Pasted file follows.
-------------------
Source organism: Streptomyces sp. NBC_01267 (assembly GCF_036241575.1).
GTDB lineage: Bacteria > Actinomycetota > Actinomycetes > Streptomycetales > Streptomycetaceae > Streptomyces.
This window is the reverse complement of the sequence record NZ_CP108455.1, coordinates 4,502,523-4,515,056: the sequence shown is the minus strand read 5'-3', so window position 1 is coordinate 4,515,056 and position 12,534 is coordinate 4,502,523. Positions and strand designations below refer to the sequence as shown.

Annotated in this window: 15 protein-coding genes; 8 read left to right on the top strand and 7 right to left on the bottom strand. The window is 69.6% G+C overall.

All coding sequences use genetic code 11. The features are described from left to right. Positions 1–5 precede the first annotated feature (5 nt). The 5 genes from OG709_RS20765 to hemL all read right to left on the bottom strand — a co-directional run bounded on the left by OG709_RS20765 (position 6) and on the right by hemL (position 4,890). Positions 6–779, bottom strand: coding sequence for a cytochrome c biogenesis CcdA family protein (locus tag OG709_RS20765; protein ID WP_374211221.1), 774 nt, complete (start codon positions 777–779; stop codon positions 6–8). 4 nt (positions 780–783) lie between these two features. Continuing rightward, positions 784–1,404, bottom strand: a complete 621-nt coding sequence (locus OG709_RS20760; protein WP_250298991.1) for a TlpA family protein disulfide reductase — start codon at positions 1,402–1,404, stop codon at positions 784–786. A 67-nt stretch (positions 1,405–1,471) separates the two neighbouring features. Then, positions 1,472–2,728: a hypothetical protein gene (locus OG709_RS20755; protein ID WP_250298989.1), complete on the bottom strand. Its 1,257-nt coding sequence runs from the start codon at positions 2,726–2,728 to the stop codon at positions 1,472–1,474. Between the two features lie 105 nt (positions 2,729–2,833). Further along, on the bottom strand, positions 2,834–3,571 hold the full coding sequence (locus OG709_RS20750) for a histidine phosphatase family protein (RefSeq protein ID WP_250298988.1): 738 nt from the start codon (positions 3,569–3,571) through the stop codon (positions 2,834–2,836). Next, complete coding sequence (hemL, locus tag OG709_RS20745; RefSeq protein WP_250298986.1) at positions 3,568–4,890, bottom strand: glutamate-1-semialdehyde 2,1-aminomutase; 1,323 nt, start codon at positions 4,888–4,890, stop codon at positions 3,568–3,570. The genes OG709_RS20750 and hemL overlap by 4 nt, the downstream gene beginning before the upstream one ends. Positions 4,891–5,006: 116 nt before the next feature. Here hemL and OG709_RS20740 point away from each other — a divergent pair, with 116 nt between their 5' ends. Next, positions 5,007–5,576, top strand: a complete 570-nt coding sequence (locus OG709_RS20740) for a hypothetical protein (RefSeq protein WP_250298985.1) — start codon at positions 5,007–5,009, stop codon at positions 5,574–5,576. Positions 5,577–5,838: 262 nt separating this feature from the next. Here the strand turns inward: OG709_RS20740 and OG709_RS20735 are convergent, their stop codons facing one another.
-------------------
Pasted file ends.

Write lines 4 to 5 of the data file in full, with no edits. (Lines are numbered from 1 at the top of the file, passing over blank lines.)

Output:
Annotated in this window: 15 protein-coding genes; 8 read left to right on the top strand and 7 right to left on the bottom strand. The window is 69.6% G+C overall.

All coding sequences use genetic code 11. The features are described from left to right. Positions 1–5 precede the first annotated feature (5 nt). The 5 genes from OG709_RS20765 to hemL all read right to left on the bottom strand — a co-directional run bounded on the left by OG709_RS20765 (position 6) and on the right by hemL (position 4,890). Positions 6–779, bottom strand: coding sequence for a cytochrome c biogenesis CcdA family protein (locus tag OG709_RS20765; protein ID WP_374211221.1), 774 nt, complete (start codon positions 777–779; stop codon positions 6–8). 4 nt (positions 780–783) lie between these two features. Continuing rightward, positions 784–1,404, bottom strand: a complete 621-nt coding sequence (locus OG709_RS20760; protein WP_250298991.1) for a TlpA family protein disulfide reductase — start codon at positions 1,402–1,404, stop codon at positions 784–786. A 67-nt stretch (positions 1,405–1,471) separates the two neighbouring features. Then, positions 1,472–2,728: a hypothetical protein gene (locus OG709_RS20755; protein ID WP_250298989.1), complete on the bottom strand. Its 1,257-nt coding sequence runs from the start codon at positions 2,726–2,728 to the stop codon at positions 1,472–1,474. Between the two features lie 105 nt (positions 2,729–2,833). Further along, on the bottom strand, positions 2,834–3,571 hold the full coding sequence (locus OG709_RS20750) for a histidine phosphatase family protein (RefSeq protein ID WP_250298988.1): 738 nt from the start codon (positions 3,569–3,571) through the stop codon (positions 2,834–2,836). Next, complete coding sequence (hemL, locus tag OG709_RS20745; RefSeq protein WP_250298986.1) at positions 3,568–4,890, bottom strand: glutamate-1-semialdehyde 2,1-aminomutase; 1,323 nt, start codon at positions 4,888–4,890, stop codon at positions 3,568–3,570. The genes OG709_RS20750 and hemL overlap by 4 nt, the downstream gene beginning before the upstream one ends. Positions 4,891–5,006: 116 nt before the next feature. Here hemL and OG709_RS20740 point away from each other — a divergent pair, with 116 nt between their 5' ends. Next, positions 5,007–5,576, top strand: a complete 570-nt coding sequence (locus OG709_RS20740) for a hypothetical protein (RefSeq protein WP_250298985.1) — start codon at positions 5,007–5,009, stop codon at positions 5,574–5,576. Positions 5,577–5,838: 262 nt separating this feature from the next. Here the strand turns inward: OG709_RS20740 and OG709_RS20735 are convergent, their stop codons facing one another.